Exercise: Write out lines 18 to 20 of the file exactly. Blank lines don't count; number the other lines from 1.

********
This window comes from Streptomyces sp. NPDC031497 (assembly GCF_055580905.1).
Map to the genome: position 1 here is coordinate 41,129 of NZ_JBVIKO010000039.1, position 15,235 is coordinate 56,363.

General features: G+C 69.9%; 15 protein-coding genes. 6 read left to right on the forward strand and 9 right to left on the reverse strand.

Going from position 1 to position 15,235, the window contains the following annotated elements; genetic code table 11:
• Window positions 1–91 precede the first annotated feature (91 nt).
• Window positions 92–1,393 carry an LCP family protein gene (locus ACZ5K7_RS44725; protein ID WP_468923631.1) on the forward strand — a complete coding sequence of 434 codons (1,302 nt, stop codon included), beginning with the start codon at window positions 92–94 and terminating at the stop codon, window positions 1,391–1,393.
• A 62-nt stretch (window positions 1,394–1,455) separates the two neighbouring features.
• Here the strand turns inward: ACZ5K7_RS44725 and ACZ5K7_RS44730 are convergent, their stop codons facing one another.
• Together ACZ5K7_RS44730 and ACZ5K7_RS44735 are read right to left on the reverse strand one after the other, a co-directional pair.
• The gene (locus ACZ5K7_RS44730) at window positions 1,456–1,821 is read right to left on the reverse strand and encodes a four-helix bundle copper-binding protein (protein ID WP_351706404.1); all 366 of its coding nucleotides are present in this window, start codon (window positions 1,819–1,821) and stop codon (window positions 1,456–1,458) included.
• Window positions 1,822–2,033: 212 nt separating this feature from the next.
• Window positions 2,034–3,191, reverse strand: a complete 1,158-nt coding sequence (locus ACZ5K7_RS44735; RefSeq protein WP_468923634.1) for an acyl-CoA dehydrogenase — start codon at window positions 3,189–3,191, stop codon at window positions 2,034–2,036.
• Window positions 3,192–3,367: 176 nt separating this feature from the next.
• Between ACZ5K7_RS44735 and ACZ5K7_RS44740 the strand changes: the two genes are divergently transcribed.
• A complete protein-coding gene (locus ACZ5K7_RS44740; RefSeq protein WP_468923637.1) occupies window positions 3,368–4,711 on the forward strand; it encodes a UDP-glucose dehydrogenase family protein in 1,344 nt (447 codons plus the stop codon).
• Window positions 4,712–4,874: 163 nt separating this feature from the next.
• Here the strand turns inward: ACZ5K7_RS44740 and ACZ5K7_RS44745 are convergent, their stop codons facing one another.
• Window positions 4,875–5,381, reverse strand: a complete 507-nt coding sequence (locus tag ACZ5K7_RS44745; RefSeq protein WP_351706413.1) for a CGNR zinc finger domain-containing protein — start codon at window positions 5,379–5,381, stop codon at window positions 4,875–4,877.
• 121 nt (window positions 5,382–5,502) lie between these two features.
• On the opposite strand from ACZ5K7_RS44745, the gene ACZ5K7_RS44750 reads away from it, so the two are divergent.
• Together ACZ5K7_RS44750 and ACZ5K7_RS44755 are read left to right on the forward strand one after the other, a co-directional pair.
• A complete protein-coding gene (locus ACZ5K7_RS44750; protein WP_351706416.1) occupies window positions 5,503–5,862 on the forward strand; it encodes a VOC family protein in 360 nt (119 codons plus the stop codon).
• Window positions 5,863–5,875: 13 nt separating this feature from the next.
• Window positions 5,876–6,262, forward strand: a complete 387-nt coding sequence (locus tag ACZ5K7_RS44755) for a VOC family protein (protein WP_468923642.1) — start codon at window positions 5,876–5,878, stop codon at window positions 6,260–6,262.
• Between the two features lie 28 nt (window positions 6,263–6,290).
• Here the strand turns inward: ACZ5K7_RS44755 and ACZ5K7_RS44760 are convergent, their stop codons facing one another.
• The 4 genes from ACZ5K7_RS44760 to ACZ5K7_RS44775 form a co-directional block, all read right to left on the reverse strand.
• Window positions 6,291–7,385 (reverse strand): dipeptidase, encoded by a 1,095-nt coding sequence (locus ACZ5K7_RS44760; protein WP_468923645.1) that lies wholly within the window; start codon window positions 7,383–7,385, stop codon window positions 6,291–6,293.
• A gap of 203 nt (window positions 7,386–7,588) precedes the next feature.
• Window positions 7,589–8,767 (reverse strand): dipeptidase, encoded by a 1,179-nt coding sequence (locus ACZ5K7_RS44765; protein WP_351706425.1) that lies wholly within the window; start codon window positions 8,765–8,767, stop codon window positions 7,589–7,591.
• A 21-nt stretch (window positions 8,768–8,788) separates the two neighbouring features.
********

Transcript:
• Window positions 4,875–5,381, reverse strand: a complete 507-nt coding sequence (locus tag ACZ5K7_RS44745; RefSeq protein WP_351706413.1) for a CGNR zinc finger domain-containing protein — start codon at window positions 5,379–5,381, stop codon at window positions 4,875–4,877.
• 121 nt (window positions 5,382–5,502) lie between these two features.
• On the opposite strand from ACZ5K7_RS44745, the gene ACZ5K7_RS44750 reads away from it, so the two are divergent.